The word “others” has led many attorneys to interpret that the statute applies when multiple people are endangered and someone is killed. Veteran attorneys have said it would apply, for instance, to someone shooting indiscriminately into a crowd. The third-degree murder charge often is used against drug dealers in overdose deaths.

Plunkett argued in his petition to the state Supreme Court that the depraved mind element wasn’t fulfilled because Noor was carrying out his duties as an officer, acted in a split second and directed his actions at a specific person out of fear that his partner’s life was in danger from an ambush. The Supreme Court agreed.

“We may very well agree that Noor’s decision to shoot a deadly weapon simply because he was startled was disproportionate and unreasonable,” Gildea wrote. “Noor’s conduct is especially troubling given the trust that citizens should be able to place in our peace officers. But the tragic circumstances of this case do not change the fact that Noor’s conduct was directed with particularity toward Ruszczyk.”

The state Court of Appeals had said that Noor’s actions met the legal threshold for a “depraved mind” when he sat inside his patrol car and fired through his partner’s open window, killing Damond.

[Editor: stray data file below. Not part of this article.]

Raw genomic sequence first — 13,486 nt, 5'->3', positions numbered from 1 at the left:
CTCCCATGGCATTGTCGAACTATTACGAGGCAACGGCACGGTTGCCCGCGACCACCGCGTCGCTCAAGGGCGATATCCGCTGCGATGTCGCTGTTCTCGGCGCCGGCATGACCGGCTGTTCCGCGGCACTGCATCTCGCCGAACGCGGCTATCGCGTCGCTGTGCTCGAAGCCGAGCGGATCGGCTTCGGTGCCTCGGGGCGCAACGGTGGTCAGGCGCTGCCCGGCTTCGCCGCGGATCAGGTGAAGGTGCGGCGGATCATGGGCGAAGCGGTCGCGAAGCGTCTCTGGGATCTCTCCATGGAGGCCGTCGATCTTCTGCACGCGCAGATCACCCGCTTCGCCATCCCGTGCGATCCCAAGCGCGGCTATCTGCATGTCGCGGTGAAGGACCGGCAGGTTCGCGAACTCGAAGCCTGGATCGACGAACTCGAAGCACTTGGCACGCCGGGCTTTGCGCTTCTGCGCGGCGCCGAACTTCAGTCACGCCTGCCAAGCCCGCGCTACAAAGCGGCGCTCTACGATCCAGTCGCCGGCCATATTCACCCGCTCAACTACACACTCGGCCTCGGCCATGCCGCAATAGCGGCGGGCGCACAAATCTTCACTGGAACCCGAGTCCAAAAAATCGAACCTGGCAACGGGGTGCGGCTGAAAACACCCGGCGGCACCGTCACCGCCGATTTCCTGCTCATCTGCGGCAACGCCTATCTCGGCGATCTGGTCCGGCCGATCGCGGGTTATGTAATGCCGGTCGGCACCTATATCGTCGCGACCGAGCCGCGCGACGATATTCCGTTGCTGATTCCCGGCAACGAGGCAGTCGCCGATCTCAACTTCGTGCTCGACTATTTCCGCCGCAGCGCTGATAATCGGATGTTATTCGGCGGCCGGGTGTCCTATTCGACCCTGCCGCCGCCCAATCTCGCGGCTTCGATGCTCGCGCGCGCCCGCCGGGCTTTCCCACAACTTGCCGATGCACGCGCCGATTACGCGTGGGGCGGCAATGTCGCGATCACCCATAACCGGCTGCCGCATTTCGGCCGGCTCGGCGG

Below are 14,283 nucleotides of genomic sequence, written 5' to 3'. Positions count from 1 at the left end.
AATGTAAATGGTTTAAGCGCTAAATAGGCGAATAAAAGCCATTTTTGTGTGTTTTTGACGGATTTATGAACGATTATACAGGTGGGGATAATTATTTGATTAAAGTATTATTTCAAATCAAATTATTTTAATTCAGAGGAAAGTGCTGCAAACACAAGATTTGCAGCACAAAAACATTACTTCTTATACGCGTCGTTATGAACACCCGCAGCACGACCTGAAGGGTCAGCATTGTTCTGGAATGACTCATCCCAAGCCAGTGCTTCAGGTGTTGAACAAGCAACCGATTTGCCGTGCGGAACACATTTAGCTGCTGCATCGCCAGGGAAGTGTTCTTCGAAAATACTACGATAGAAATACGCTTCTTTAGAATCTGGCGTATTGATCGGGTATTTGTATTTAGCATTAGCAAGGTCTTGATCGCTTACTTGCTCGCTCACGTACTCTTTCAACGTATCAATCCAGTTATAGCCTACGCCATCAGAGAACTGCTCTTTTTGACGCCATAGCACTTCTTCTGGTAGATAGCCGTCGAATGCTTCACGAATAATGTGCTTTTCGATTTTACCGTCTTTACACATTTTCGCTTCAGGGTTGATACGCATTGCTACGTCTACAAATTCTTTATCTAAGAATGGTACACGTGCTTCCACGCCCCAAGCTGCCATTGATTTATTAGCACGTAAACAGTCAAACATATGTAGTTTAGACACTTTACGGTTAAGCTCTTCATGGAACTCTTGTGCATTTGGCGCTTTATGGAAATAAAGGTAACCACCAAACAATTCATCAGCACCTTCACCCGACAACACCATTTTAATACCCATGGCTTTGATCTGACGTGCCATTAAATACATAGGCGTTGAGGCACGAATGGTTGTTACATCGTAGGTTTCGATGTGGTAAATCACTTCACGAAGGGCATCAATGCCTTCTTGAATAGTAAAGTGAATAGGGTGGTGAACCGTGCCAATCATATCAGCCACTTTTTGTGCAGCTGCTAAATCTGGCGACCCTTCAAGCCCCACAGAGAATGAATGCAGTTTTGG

Court of Appeals Judge Michelle Larkin wrote the court’s decision, saying state law allows a third-degree murder conviction even when conduct is directed at a single person. But Judge Matthew Johnson was the dissenter on that 2-1 decision, saying he would have sent the case back for sentencing on the lesser second-degree manslaughter conviction.

Mitchell Hamline School of Law professor Ted Sampsell-Jones said the decision leaned heavily on precedent, laws written centuries ago. “Frankly, the Legislature should fix it,” he said. “Our statutes are archaic.”

The third-degree murder charge has been an issue in other police prosecutions, especially that of former Minneapolis police officer Derek Chauvin for the unrelated killing of George Floyd when jury selection began in March.

Sampsell-Jones said Chauvin’s third-degree murder conviction is now essentially thrown out.

Prosecutors also were weighing whether to add the charge to three former officers accused of aiding and abetting Chauvin. That won’t happen now nor is it likely the charge will be added against former Brooklyn Center Police Officer Kim Potter who shot Daunte Wright earlier this year in a traffic stop.

In the case of Chauvin, he initially had been charged last year with third-degree murder, but Hennepin County District Judge Peter Cahill dismissed the count, saying it didn’t apply because Chauvin was focused solely on Floyd.

The Court of Appeals’ ruling against Noor in February prompted prosecutors to ask Cahill to reinstate the third-degree murder charge against Chauvin. Cahill refused, but the Court of Appeals compelled him to reinstate the charge.

Chauvin was convicted April 20 of the higher second-degree murder charge and sentenced to 22 1/2 years in prison.

Noor will be sentenced again on the lesser charge by Hennepin County Judge Kathleen Quaintance. No date was set.